If the media came clean on their sources of information, Trump would be shocked and outraged at how many of his trusted advisors have been leaking stories to the media. But there is a simple solution to this problem: Trump has to define his policy objectives and then hire staff that will pull on the oar he has chosen. Ninety percent of the leaks will magically disappear.

The other part of the equation is the media, and Sessions said it will get more attention from his plumbers. "We respect the important role the press plays and we'll give them respect, but it is not unlimited," he said. "They cannot place lives at risk without impunity."

Given Trump's antipathy toward the news media, this has caused alarm within the American Civil Liberties Union and various journalist organizations. I don't recall these panic attacks when the Obama administration was putting the squeeze on reporters and editors.

Obama pursued more leak cases than any other administration through the use of the Espionage Act, a broadly written law that makes it a crime to reveal information that the leaker "has reason to believe" could be used to injure the United States or help another nation.

No journalists were prosecuted, but Obama administration prosecutors subpoenaed records, secretly obtained phone logs, and pressured reporters to reveal their sources until Attorney General Eric Holder decided in 2015 DOJ had gone too far, changing policies that made it more difficult to go after journalists' records. Sessions said these policies are now under review.

But given the nature of politics (and people), any Trump administration attempts to plug the leaks will be no more than moderately successful so long as the media remains a weapon for disgruntled people and those who yearn for power.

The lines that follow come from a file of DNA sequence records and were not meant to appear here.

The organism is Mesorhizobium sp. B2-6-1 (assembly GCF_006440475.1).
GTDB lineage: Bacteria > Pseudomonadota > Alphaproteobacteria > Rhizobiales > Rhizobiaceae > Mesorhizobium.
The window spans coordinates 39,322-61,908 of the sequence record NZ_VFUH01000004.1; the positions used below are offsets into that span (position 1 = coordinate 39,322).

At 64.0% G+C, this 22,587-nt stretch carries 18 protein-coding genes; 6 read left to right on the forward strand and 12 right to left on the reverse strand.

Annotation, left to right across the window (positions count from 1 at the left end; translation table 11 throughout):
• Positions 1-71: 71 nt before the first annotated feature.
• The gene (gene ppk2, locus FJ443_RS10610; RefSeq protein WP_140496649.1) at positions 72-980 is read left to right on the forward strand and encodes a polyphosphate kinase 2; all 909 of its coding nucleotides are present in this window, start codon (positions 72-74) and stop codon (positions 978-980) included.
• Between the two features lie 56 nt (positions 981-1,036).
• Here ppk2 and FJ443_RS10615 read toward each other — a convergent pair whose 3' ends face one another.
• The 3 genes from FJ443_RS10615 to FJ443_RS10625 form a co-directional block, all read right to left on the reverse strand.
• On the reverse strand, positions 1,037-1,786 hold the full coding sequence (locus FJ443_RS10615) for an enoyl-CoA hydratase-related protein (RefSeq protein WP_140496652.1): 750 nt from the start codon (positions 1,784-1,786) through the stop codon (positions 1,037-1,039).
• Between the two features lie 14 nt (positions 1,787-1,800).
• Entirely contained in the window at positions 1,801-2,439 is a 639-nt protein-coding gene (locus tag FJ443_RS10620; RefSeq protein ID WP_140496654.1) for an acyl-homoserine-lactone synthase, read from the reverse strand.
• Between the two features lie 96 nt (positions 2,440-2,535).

People who leak stories always have an agenda; otherwise, they wouldn't take the chance of being caught. As any political or government reporter in Sacramento or Washington can tell you, people are constantly providing tips designed to torpedo or promote a piece of legislation, a government policy, or an appointed or elected official.

Political operatives also employ the reverse of this, floating trial balloons to see how much support or opposition exists for a pending proposal. If opposition is strong enough, advocates can (and do) say, "It is one of many options we are considering," deep six the idea, and try something else.

Tipsters' motives might not be pure, but reporters know they don't do business with saints. Everybody they deal with has their own agenda, and a reporter's response to a tip is simple: Is it true? If it is, they might have a story.

The most famous (or infamous, depending on your politics) tipster of recent times was Mark Felt, the Deep Throat of Watergate who managed to bring down a president of the United States. Felt was a career FBI employee who was passed over by Richard Nixon for the top job at the bureau, so he got his revenge by feeding reporters Bob Woodward and Carl Bernstein the basic information they needed to discredit the president.

Felt wasn't operating from the high ethical ground, but that doesn't make him unique. History is full of people who did the right thing for less than noble reasons.

George Boardman lives at Lake of the Pines. His column is published Mondays by The Union. Write to him at